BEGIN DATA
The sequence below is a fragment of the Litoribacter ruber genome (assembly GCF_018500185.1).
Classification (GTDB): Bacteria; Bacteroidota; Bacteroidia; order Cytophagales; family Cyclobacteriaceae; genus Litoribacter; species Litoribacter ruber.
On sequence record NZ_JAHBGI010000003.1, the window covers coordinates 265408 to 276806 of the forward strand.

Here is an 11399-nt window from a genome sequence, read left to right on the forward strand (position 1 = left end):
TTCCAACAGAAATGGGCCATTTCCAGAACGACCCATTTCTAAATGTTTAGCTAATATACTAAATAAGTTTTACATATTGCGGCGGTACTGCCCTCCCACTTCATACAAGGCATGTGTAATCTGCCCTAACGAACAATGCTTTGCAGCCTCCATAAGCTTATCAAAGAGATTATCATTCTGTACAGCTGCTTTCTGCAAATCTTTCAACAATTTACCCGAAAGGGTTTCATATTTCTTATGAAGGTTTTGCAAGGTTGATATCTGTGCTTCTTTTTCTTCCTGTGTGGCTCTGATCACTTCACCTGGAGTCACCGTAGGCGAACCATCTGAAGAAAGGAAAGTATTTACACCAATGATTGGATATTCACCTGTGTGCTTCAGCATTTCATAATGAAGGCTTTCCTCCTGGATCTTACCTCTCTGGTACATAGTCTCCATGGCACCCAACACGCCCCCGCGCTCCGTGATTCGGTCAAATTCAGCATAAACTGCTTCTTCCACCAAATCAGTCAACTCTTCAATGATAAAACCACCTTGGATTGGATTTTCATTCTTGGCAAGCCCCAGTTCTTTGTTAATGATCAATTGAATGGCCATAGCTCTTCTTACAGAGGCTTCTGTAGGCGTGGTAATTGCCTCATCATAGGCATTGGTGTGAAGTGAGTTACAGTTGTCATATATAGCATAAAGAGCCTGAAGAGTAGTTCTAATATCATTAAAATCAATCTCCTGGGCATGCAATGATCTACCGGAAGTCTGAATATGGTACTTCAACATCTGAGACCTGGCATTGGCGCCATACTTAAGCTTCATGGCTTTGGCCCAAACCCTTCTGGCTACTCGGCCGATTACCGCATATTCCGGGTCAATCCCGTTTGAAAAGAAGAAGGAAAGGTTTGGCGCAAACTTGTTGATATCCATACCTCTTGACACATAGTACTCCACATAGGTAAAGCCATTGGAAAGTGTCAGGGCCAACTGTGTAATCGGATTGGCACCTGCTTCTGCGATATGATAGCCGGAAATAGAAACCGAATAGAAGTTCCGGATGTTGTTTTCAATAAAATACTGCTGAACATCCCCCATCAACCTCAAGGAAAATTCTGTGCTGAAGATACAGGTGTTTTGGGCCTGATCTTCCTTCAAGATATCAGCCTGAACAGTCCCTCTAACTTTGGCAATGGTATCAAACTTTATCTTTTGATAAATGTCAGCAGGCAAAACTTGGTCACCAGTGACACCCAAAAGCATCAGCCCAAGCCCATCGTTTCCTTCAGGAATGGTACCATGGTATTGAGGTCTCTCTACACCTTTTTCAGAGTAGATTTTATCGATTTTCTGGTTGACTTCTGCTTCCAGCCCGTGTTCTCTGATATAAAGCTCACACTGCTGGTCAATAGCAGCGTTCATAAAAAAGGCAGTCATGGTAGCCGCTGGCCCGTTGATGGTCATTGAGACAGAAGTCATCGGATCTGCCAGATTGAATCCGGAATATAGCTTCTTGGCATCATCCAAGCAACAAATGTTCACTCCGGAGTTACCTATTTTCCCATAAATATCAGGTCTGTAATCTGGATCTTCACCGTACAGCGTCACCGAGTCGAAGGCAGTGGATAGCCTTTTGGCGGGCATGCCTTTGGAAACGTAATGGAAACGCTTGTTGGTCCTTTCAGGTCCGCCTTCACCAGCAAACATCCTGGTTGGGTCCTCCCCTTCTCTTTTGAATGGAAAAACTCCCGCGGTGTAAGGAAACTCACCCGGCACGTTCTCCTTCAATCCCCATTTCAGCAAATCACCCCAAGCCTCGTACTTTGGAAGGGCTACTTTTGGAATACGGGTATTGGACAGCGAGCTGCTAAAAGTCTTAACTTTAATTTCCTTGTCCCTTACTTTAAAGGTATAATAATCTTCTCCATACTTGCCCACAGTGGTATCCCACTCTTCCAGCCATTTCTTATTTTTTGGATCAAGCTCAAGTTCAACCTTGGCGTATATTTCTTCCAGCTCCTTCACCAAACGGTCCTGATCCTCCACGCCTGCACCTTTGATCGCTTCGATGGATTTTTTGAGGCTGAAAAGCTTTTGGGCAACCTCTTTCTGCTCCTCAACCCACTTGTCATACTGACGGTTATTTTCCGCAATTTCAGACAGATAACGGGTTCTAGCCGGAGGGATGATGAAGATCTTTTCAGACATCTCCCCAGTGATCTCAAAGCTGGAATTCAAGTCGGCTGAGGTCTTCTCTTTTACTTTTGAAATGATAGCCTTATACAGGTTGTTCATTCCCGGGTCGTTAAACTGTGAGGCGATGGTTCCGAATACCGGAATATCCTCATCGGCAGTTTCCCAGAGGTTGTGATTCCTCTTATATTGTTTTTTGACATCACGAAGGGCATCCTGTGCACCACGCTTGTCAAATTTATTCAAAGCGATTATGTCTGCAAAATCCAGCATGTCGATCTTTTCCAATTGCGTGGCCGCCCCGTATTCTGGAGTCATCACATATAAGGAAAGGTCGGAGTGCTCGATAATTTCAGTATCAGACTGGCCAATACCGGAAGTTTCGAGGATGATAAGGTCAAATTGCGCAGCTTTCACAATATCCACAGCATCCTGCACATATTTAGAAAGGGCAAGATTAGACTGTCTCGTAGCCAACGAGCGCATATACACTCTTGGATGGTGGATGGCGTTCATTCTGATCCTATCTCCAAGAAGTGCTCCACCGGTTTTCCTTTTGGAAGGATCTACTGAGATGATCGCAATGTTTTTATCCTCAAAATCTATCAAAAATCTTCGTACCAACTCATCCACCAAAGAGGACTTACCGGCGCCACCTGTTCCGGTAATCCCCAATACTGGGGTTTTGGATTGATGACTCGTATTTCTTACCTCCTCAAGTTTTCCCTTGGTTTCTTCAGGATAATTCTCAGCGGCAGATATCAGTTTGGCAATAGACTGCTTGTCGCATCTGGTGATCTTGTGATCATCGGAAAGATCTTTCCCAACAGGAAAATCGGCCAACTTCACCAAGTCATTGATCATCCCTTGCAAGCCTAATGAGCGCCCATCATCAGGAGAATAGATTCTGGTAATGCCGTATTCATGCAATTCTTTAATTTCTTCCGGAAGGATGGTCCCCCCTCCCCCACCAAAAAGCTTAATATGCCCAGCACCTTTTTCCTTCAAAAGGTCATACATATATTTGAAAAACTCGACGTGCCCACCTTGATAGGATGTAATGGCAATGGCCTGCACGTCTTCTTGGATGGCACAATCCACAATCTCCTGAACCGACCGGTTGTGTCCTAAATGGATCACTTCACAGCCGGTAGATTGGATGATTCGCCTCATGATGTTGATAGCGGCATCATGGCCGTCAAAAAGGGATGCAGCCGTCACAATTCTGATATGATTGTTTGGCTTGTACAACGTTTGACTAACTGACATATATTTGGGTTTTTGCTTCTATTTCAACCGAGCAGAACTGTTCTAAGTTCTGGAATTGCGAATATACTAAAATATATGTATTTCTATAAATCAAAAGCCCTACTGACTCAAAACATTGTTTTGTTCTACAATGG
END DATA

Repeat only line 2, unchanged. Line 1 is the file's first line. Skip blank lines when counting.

Classification (GTDB): Bacteria; Bacteroidota; Bacteroidia; order Cytophagales; family Cyclobacteriaceae; genus Litoribacter; species Litoribacter ruber.